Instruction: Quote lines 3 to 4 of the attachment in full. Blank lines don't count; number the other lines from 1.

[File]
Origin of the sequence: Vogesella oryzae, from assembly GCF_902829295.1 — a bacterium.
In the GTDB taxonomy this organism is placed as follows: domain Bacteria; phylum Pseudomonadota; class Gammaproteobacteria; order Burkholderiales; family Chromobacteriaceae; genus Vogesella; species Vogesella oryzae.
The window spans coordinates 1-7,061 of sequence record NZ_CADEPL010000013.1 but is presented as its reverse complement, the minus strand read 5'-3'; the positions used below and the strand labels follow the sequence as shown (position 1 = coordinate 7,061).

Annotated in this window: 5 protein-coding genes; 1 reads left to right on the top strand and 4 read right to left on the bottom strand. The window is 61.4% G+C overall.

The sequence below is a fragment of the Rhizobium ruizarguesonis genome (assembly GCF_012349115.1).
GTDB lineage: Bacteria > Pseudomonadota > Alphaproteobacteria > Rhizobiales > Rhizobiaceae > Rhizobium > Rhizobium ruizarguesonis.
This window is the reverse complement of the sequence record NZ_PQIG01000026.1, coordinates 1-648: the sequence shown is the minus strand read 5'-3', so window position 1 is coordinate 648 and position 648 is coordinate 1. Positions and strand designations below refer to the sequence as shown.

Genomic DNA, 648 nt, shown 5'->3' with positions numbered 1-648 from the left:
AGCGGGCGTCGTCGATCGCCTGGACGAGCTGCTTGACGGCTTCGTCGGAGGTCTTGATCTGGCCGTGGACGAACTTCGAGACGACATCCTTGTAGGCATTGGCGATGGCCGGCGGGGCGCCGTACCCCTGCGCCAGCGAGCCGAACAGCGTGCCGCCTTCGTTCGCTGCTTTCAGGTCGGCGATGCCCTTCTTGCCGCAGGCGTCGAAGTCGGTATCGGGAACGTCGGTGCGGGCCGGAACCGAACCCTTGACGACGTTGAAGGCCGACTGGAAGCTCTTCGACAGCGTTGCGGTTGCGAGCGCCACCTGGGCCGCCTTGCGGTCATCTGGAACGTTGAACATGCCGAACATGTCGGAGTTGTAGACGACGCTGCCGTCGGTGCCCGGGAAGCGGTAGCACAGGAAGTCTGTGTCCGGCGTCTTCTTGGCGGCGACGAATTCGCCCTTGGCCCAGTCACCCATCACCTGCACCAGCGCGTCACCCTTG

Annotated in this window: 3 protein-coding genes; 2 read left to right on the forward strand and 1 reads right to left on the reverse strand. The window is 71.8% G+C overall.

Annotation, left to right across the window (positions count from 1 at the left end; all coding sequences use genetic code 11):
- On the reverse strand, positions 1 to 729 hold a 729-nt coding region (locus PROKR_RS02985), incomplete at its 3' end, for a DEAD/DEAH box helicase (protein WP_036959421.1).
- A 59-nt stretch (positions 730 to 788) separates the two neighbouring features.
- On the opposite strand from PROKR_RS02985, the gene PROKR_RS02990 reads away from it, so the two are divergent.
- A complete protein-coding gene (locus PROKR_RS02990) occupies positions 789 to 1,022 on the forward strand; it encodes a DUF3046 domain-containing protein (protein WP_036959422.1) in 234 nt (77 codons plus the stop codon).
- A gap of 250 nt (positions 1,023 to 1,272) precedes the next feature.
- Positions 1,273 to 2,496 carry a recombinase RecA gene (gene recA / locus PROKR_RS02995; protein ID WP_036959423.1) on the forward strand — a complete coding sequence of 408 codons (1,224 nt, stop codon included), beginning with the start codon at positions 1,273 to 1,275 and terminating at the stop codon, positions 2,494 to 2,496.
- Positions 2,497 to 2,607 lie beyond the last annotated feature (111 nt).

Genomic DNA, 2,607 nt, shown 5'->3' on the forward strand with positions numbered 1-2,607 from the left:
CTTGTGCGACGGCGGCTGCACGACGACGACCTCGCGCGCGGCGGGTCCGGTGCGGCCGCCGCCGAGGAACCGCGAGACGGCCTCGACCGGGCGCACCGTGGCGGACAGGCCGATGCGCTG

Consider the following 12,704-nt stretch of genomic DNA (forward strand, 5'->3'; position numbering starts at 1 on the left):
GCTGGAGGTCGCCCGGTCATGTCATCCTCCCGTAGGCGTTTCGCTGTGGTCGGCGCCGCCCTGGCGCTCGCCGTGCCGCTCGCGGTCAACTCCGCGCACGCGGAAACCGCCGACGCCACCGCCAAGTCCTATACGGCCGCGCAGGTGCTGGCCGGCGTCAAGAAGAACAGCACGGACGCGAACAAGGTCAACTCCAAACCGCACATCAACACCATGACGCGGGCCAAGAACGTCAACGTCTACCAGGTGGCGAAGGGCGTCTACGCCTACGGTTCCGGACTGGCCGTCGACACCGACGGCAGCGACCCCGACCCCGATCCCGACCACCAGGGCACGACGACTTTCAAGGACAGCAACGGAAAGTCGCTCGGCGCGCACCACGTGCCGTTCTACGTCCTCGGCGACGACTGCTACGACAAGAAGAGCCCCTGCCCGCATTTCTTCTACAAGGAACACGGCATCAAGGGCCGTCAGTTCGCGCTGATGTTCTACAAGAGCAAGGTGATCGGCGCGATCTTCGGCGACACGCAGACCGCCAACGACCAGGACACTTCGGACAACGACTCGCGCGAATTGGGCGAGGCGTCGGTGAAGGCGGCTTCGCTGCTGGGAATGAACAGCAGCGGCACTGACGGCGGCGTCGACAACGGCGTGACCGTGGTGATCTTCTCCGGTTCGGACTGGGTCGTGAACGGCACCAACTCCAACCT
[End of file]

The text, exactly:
The window spans coordinates 1-7,061 of sequence record NZ_CADEPL010000013.1 but is presented as its reverse complement, the minus strand read 5'-3'; the positions used below and the strand labels follow the sequence as shown (position 1 = coordinate 7,061).

Annotated in this window: 5 protein-coding genes; 1 reads left to right on the top strand and 4 read right to left on the bottom strand. The window is 61.4% G+C overall.